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Royal Roads University

Royal Roads University is a public university which provides an innovative model of post-secondary education. The university offers applied and professional programs that attract students and scholar-practitioners at the leading edge of 21st-century learning.

Its interdisciplinary learning and teaching approach focuses on preparing students with the knowledge, skills and competencies required to develop solutions to today’s complex problems.

Located on the traditional lands of the Xwsepsum (Esquimalt) and Lekwungen (Songhees) ancestors and families and on one of Canada’s most beautiful national historic sites, Royal Roads has a history of excellence in leadership and learning. With a balance of graduate, undergraduate and certificate programs, the university’s programs are designed with students in mind, whether a new student, working professional or lifelong learner.

Royal Roads’ blended delivery model combines short periods of intensive study with online courses, offering students a convenient way to pursue their education. The cohort learning model is a cornerstone of a Royal Roads education. Through group-based course work, peers share, challenge and grow with each other throughout their program.

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A lawsuit filed on April 12 alleges that Tesla CEO Elon Musk illegally delayed disclosing his stake in Twitter so he could buy more shares at lower prices. (AP Photo/Susan Walsh, File)

If Elon Musk succeeds in his Twitter takeover, it would restrict, rather than promote, free speech

Elon Musk’s attempt to take over Twitter uses free speech as the motivation, but research shows that unregulated online spaces result in increased harassment for marginalized users.
Researchers say conspiracy theories around COVID-19 are spreading at an alarming rate across the country — and they warn that misinformation shared online may lead to devastating consequences. THE CANADIAN PRESS/Chris Young

Sowing the seeds of science: How thinking of information like a garden can help us address misinformation

Gardening provides a helpful metaphor to help us understand how individual and platform approaches to misinformation need to be accompanied by policy and cultural reforms.
What hapens when someone outside of the university community co-ordinates a mass email campaign demanding the firing of a faculty member? University policies need to cover this. (Shutterstock)

Post-secondary workplace harassment policies need to adapt to digital life

Where policies do address online abuse and harassment, they’re largely ineffective in a world where academics engage with people in a variety of public platforms and through social media.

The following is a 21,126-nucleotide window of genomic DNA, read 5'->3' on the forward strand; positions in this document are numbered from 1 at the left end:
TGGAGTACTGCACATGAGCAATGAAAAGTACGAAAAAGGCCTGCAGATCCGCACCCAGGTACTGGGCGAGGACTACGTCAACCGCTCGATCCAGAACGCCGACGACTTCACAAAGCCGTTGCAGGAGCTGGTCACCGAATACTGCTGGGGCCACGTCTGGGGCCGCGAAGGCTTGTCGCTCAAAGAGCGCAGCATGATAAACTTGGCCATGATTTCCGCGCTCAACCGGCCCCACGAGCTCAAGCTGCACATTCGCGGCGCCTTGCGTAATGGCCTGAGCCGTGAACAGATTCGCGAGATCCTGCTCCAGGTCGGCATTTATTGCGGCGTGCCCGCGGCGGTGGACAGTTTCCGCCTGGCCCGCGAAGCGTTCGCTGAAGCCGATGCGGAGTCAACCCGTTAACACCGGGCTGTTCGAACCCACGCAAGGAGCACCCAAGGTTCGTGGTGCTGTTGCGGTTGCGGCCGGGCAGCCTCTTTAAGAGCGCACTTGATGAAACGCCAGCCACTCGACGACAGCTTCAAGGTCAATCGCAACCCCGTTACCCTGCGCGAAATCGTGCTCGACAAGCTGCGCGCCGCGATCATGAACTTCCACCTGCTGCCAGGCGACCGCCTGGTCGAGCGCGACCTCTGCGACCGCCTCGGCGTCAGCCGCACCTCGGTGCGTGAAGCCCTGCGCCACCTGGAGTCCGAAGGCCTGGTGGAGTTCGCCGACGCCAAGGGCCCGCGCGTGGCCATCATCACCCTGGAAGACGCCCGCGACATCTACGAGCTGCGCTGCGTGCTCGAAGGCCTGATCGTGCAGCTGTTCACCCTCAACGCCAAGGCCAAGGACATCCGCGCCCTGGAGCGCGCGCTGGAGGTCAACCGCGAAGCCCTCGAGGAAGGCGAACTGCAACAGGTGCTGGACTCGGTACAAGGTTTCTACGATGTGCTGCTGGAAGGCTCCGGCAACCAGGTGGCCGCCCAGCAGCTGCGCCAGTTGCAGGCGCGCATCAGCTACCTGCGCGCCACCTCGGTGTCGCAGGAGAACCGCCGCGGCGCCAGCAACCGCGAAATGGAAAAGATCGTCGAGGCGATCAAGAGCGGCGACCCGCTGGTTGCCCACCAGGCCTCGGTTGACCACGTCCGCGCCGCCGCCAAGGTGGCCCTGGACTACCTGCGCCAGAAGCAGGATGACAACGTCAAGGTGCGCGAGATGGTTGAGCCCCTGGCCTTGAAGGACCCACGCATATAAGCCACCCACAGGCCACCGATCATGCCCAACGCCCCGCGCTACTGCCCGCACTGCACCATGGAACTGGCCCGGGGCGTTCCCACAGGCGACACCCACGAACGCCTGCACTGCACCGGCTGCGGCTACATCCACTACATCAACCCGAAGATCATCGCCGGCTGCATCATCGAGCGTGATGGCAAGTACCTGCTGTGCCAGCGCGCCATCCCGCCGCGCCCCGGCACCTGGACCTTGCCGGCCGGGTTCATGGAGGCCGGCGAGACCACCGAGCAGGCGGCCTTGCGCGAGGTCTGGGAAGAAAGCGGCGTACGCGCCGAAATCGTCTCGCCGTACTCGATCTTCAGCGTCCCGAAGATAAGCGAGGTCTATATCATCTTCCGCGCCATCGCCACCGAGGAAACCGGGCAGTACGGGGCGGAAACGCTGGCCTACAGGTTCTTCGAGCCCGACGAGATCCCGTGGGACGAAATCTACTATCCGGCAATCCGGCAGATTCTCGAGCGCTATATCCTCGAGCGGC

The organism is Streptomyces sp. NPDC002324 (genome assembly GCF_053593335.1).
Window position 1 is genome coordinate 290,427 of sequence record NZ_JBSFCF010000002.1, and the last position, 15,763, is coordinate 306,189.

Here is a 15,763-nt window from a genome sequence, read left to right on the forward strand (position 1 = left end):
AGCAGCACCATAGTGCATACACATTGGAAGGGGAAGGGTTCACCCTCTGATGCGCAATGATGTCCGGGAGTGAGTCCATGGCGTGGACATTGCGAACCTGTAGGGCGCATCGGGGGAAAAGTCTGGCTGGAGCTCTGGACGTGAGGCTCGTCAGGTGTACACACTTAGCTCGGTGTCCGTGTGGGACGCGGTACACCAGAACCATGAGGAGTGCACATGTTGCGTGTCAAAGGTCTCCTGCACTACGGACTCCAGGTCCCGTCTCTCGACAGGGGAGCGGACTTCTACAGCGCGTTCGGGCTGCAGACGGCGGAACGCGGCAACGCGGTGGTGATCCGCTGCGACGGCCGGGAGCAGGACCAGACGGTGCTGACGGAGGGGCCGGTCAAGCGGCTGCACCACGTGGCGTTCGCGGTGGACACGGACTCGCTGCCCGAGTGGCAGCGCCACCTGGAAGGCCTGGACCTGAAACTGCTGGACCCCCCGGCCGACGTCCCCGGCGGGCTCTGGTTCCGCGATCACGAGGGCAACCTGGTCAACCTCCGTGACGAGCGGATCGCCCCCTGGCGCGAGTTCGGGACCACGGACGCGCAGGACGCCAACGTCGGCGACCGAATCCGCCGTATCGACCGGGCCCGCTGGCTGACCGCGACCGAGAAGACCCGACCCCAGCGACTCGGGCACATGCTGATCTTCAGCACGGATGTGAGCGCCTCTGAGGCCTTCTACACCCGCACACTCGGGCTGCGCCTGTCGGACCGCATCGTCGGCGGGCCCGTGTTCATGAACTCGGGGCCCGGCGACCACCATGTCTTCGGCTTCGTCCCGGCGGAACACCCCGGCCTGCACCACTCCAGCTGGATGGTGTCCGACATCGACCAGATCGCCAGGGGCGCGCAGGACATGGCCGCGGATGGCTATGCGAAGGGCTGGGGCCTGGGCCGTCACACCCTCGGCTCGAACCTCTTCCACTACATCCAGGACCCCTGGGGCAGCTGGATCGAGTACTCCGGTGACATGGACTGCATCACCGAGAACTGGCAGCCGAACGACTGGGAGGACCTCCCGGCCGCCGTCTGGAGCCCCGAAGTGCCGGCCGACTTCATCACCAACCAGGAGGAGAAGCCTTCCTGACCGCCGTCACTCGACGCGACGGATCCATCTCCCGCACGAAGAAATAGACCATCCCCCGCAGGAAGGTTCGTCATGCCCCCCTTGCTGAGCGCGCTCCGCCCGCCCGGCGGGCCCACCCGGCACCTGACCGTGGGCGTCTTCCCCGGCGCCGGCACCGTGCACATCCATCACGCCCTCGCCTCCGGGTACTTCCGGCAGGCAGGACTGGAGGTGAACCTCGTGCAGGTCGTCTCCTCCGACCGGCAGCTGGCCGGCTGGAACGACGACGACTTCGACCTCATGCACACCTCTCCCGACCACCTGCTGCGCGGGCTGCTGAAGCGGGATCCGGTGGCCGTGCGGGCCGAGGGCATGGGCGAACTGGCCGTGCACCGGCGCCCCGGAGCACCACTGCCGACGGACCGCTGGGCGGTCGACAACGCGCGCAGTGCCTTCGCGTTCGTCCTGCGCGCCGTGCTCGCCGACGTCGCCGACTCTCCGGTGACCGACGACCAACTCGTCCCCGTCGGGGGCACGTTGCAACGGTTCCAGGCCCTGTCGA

One of the most common reactions during a crisis is the urge to help others. Here a health-care worker watches as the first doses of the Pfizer-BioNTech COVID-19 vaccine are delivered to a long-term care facility in Montréal. THE CANADIAN PRESS/Ryan Remiorz

From the Cold War to COVID-19: The 8 common ways people behave in a crisis

While the world is dealing with the biggest health emergency in more than a century, the way people have reacted to the crisis is familiar and predictable.
In lieu of in-person gatherings, holiday and end-of-year celebrations will be virtual because of the ongoing coronavirus pandemic. (Shutterstock)

All Zoomed out? How to deal with Zoom fatigue over the holiday season

The second (and third) wave of the pandemic continues as the end-of-year holiday season approaches. Here are strategies to fight Zoom fatigue while staying virtually close to your loved ones.
Young people don’t pay attention to government communication on COVID-19 because they don’t like being talked at rather than listened to. Alexis Brown/Unsplash

Why young people tune out government COVID-19 messaging

Communicators must listen to the frustrations, fears and concerns of young people about COVID-19. Then they need to speak to them like human beings, rather than talk at them.
Eighty-five per cent of Ontarians support organ donation, but only one-third have opted in under the current system. (Shutterstock)

An opt-out organ donor system could address Canada’s shortage of organs for transplant

Thousands of Canadians are on waiting lists for life-saving organ transplants. An opt-out organ donor system, like the one Nova Scotia is implementing, could reduce avoidable deaths and suffering.
The beach at Port Radium, where uranium ore used to be loaded onto barges for shipment. The townsite for the mine used to stand on the pit of land on the right. CP PHOTO/Bob Weber

Legacy of Canada’s role in atomic bomb is felt by northern Indigenous community

Seventy-five years after the atomic bomb was dropped on Hiroshima and Nagasaki, the people of Délı̨nę remain affected by Canada’s role in the attack. A documentary presents their stories.
It’s likely that most universities will be conducting classes online in the fall. That doesn’t mean learning will suffer. (Shutterstock)

The 7 elements of a good online course

Research shows few differences in academic outcomes between online and face-to-face university courses. A professor who’s been teaching online for years offers advice on good online courses.
A worker takes the temperature of a visitor to Essentia Health in Duluth, Minn., April 10, 2020. (Alex Kormann/Star Tribune via AP)

Coronavirus: When teaching during a disaster, students need to be partners

One of the first tasks of disaster management is to listen to those affected. When the pandemic forced courses online, I turned to my students to adapt the program in a way that would work for them.

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